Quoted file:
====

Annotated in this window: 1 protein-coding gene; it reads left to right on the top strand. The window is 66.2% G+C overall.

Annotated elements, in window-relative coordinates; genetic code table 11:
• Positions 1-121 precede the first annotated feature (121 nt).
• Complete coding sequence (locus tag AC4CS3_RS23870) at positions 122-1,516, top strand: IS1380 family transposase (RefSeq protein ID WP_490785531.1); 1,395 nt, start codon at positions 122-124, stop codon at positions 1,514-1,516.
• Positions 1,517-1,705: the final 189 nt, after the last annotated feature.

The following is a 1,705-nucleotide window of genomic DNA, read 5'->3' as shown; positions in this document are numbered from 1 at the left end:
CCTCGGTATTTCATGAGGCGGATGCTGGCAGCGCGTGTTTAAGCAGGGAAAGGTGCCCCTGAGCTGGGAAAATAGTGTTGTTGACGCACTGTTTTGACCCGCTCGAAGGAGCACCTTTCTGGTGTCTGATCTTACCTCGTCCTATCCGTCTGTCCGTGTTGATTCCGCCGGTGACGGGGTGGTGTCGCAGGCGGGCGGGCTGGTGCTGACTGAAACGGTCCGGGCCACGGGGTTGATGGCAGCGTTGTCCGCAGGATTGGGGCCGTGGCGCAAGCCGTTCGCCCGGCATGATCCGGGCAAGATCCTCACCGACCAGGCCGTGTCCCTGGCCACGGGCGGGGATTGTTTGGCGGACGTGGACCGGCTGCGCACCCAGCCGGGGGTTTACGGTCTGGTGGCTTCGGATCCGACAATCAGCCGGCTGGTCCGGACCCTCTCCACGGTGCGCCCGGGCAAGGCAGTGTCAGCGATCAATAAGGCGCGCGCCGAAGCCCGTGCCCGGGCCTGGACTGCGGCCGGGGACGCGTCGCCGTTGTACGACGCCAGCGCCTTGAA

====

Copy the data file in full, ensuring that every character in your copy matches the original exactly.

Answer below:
Annotated in this window: 1 protein-coding gene; it reads left to right on the top strand. The window is 66.2% G+C overall.

Annotated elements, in window-relative coordinates; genetic code table 11:
• Positions 1-121 precede the first annotated feature (121 nt).
• Complete coding sequence (locus tag AC4CS3_RS23870) at positions 122-1,516, top strand: IS1380 family transposase (RefSeq protein ID WP_490785531.1); 1,395 nt, start codon at positions 122-124, stop codon at positions 1,514-1,516.
• Positions 1,517-1,705: the final 189 nt, after the last annotated feature.

The following is a 1,705-nucleotide window of genomic DNA, read 5'->3' as shown; positions in this document are numbered from 1 at the left end:
CCTCGGTATTTCATGAGGCGGATGCTGGCAGCGCGTGTTTAAGCAGGGAAAGGTGCCCCTGAGCTGGGAAAATAGTGTTGTTGACGCACTGTTTTGACCCGCTCGAAGGAGCACCTTTCTGGTGTCTGATCTTACCTCGTCCTATCCGTCTGTCCGTGTTGATTCCGCCGGTGACGGGGTGGTGTCGCAGGCGGGCGGGCTGGTGCTGACTGAAACGGTCCGGGCCACGGGGTTGATGGCAGCGTTGTCCGCAGGATTGGGGCCGTGGCGCAAGCCGTTCGCCCGGCATGATCCGGGCAAGATCCTCACCGACCAGGCCGTGTCCCTGGCCACGGGCGGGGATTGTTTGGCGGACGTGGACCGGCTGCGCACCCAGCCGGGGGTTTACGGTCTGGTGGCTTCGGATCCGACAATCAGCCGGCTGGTCCGGACCCTCTCCACGGTGCGCCCGGGCAAGGCAGTGTCAGCGATCAATAAGGCGCGCGCCGAAGCCCGTGCCCGGGCCTGGACTGCGGCCGGGGACGCGTCGCCGTTGTACGACGCCAGCGCCTTGAA